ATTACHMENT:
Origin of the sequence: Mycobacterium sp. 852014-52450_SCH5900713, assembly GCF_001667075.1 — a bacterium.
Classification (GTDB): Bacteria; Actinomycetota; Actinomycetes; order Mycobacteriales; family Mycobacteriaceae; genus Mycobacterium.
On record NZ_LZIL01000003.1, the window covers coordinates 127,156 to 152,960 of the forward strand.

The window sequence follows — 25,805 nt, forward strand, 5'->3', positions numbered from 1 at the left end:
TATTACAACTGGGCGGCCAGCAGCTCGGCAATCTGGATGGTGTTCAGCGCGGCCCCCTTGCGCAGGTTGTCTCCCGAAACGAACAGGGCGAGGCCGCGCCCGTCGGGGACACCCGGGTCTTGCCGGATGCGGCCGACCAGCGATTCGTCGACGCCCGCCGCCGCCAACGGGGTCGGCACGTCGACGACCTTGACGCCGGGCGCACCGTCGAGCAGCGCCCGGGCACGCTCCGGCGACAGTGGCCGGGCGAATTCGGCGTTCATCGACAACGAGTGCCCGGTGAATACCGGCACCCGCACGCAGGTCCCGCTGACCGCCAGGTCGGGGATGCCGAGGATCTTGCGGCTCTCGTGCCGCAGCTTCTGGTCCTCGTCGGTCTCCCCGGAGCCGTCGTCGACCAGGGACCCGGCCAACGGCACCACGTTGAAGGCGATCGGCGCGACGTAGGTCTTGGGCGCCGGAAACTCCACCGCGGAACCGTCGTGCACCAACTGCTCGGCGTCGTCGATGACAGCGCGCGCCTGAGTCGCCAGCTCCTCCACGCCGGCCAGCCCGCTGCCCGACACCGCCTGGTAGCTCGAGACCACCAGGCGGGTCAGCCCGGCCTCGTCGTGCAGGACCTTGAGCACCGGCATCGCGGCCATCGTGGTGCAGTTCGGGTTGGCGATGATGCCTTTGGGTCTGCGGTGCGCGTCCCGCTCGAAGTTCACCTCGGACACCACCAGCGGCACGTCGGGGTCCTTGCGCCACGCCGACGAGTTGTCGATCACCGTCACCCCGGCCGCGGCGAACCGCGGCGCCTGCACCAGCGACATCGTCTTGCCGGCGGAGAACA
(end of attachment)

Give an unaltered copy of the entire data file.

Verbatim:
Origin of the sequence: Mycobacterium sp. 852014-52450_SCH5900713, assembly GCF_001667075.1 — a bacterium.
Classification (GTDB): Bacteria; Actinomycetota; Actinomycetes; order Mycobacteriales; family Mycobacteriaceae; genus Mycobacterium.
On record NZ_LZIL01000003.1, the window covers coordinates 127,156 to 152,960 of the forward strand.

The window sequence follows — 25,805 nt, forward strand, 5'->3', positions numbered from 1 at the left end:
TATTACAACTGGGCGGCCAGCAGCTCGGCAATCTGGATGGTGTTCAGCGCGGCCCCCTTGCGCAGGTTGTCTCCCGAAACGAACAGGGCGAGGCCGCGCCCGTCGGGGACACCCGGGTCTTGCCGGATGCGGCCGACCAGCGATTCGTCGACGCCCGCCGCCGCCAACGGGGTCGGCACGTCGACGACCTTGACGCCGGGCGCACCGTCGAGCAGCGCCCGGGCACGCTCCGGCGACAGTGGCCGGGCGAATTCGGCGTTCATCGACAACGAGTGCCCGGTGAATACCGGCACCCGCACGCAGGTCCCGCTGACCGCCAGGTCGGGGATGCCGAGGATCTTGCGGCTCTCGTGCCGCAGCTTCTGGTCCTCGTCGGTCTCCCCGGAGCCGTCGTCGACCAGGGACCCGGCCAACGGCACCACGTTGAAGGCGATCGGCGCGACGTAGGTCTTGGGCGCCGGAAACTCCACCGCGGAACCGTCGTGCACCAACTGCTCGGCGTCGTCGATGACAGCGCGCGCCTGAGTCGCCAGCTCCTCCACGCCGGCCAGCCCGCTGCCCGACACCGCCTGGTAGCTCGAGACCACCAGGCGGGTCAGCCCGGCCTCGTCGTGCAGGACCTTGAGCACCGGCATCGCGGCCATCGTGGTGCAGTTCGGGTTGGCGATGATGCCTTTGGGTCTGCGGTGCGCGTCCCGCTCGAAGTTCACCTCGGACACCACCAGCGGCACGTCGGGGTCCTTGCGCCACGCCGACGAGTTGTCGATCACCGTCACCCCGGCCGCGGCGAACCGCGGCGCCTGCACCAGCGACATCGTCTTGCCGGCGGAGAACA